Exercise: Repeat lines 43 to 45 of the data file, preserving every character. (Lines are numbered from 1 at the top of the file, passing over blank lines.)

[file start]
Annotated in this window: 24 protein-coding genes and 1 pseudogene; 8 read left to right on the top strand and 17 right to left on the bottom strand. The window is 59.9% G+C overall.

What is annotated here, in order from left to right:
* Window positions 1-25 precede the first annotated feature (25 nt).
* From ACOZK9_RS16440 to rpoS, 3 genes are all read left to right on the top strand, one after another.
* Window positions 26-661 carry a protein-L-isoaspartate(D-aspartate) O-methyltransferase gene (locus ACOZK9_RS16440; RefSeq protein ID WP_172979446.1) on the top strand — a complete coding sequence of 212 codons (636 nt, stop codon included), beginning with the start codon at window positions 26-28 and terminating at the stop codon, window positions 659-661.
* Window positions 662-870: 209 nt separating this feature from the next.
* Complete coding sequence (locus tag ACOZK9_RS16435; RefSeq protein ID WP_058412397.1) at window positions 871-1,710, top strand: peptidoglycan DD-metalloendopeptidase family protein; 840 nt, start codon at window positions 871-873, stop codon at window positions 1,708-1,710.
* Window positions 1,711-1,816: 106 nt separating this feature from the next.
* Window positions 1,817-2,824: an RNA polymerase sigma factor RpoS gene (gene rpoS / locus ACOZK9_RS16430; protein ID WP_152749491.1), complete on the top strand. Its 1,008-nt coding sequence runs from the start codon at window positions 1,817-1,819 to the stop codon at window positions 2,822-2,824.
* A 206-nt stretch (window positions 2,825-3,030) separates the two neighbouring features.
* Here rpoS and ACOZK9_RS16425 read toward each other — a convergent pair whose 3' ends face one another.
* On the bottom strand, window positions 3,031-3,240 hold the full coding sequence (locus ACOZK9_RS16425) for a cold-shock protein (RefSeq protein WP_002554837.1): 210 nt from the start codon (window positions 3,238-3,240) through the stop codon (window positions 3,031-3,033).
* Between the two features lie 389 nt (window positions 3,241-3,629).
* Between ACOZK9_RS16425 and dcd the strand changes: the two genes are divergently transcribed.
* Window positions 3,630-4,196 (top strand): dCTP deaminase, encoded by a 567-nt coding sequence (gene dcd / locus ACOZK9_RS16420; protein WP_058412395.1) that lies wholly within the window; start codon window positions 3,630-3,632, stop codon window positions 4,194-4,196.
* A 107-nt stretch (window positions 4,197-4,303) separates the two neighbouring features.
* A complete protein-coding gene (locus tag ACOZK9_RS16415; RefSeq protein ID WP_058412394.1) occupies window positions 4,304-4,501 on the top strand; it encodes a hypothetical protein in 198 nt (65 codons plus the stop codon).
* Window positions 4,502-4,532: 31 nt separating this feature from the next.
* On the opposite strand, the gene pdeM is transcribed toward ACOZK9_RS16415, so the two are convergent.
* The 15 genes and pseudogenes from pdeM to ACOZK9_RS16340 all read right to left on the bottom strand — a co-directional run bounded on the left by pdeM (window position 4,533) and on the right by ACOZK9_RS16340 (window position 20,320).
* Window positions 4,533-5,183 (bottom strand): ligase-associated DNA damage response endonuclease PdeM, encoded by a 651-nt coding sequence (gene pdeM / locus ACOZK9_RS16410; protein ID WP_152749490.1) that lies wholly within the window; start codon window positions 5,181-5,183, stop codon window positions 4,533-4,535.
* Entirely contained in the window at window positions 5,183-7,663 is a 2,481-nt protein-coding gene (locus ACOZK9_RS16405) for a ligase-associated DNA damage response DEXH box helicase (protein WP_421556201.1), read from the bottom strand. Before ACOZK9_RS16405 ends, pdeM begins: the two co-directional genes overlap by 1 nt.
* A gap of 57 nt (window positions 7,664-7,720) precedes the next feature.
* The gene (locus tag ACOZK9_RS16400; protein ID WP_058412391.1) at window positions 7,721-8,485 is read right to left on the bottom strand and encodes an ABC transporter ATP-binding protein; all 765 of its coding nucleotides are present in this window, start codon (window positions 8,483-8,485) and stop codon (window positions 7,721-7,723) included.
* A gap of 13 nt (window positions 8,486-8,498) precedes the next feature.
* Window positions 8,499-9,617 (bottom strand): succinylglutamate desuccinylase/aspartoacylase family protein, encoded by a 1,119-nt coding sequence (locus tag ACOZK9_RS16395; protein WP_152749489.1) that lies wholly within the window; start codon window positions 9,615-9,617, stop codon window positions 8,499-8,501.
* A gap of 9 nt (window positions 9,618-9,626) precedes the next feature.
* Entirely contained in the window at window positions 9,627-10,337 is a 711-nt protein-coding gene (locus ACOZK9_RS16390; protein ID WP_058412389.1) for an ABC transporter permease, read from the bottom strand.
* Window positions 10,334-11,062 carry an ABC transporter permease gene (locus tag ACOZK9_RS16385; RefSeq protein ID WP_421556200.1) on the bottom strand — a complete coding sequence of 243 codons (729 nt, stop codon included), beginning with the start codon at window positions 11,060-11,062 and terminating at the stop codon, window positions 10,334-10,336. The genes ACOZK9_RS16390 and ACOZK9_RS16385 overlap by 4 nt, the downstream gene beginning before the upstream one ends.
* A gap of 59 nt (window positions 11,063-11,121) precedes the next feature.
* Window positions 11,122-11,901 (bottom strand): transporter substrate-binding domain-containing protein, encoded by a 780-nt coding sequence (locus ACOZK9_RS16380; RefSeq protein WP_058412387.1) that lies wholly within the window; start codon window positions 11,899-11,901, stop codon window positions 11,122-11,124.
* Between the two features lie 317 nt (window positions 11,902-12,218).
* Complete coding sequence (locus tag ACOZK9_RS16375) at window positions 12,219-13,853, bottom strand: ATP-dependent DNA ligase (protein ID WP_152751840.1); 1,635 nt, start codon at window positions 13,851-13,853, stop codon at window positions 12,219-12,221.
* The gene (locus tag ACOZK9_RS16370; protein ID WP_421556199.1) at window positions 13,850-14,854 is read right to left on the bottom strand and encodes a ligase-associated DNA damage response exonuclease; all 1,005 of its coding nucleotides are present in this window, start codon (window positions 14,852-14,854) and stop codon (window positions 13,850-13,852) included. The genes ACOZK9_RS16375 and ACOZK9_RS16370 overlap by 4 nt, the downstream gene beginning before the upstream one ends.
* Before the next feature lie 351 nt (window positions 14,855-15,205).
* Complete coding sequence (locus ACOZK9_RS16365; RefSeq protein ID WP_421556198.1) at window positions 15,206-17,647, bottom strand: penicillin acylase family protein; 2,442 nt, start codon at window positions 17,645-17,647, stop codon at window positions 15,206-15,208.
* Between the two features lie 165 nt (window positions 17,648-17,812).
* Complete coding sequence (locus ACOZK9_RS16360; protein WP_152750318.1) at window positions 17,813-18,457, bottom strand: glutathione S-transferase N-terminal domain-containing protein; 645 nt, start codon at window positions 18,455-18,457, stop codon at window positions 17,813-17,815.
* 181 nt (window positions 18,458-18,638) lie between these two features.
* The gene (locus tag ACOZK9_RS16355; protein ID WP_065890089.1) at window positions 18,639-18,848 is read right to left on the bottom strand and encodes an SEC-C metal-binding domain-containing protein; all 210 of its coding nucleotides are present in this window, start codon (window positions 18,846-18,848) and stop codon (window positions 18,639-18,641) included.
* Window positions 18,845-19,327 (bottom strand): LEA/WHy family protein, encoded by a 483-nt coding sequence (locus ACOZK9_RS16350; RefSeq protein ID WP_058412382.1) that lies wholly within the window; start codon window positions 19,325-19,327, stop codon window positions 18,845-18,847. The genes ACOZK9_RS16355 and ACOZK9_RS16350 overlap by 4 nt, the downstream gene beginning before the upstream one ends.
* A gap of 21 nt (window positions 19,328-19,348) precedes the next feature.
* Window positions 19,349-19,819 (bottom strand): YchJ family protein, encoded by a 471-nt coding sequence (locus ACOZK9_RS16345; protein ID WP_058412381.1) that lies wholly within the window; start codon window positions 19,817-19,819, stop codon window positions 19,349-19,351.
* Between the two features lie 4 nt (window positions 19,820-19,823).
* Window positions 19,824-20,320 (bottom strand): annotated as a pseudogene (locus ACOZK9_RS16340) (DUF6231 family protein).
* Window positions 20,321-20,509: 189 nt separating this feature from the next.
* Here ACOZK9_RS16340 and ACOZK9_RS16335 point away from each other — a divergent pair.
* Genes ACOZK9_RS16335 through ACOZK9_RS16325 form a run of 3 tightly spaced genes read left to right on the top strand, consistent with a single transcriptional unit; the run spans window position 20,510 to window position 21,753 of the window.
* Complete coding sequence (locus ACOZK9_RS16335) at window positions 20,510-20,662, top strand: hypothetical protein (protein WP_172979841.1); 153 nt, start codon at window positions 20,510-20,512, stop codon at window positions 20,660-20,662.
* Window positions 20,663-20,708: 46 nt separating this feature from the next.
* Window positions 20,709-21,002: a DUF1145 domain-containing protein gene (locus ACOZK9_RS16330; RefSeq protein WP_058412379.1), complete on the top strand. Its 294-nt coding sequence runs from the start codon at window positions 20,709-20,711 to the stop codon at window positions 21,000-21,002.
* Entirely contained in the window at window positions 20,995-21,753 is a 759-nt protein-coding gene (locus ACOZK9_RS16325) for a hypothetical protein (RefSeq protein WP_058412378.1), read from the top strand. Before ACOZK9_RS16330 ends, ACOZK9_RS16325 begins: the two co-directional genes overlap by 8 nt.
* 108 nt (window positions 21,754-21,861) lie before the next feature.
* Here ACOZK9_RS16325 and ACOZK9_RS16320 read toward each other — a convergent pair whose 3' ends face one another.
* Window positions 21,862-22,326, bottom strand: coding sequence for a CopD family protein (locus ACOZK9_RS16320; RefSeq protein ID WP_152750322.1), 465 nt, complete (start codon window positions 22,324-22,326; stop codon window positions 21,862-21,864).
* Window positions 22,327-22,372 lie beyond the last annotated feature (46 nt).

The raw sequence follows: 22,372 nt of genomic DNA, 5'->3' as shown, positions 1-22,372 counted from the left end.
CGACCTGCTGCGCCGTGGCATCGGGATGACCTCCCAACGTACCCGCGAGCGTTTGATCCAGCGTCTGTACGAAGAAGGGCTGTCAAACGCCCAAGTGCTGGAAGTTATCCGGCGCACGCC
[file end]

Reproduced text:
* Window positions 19,349-19,819 (bottom strand): YchJ family protein, encoded by a 471-nt coding sequence (locus ACOZK9_RS16345; protein ID WP_058412381.1) that lies wholly within the window; start codon window positions 19,817-19,819, stop codon window positions 19,349-19,351.
* Between the two features lie 4 nt (window positions 19,820-19,823).
* Window positions 19,824-20,320 (bottom strand): annotated as a pseudogene (locus ACOZK9_RS16340) (DUF6231 family protein).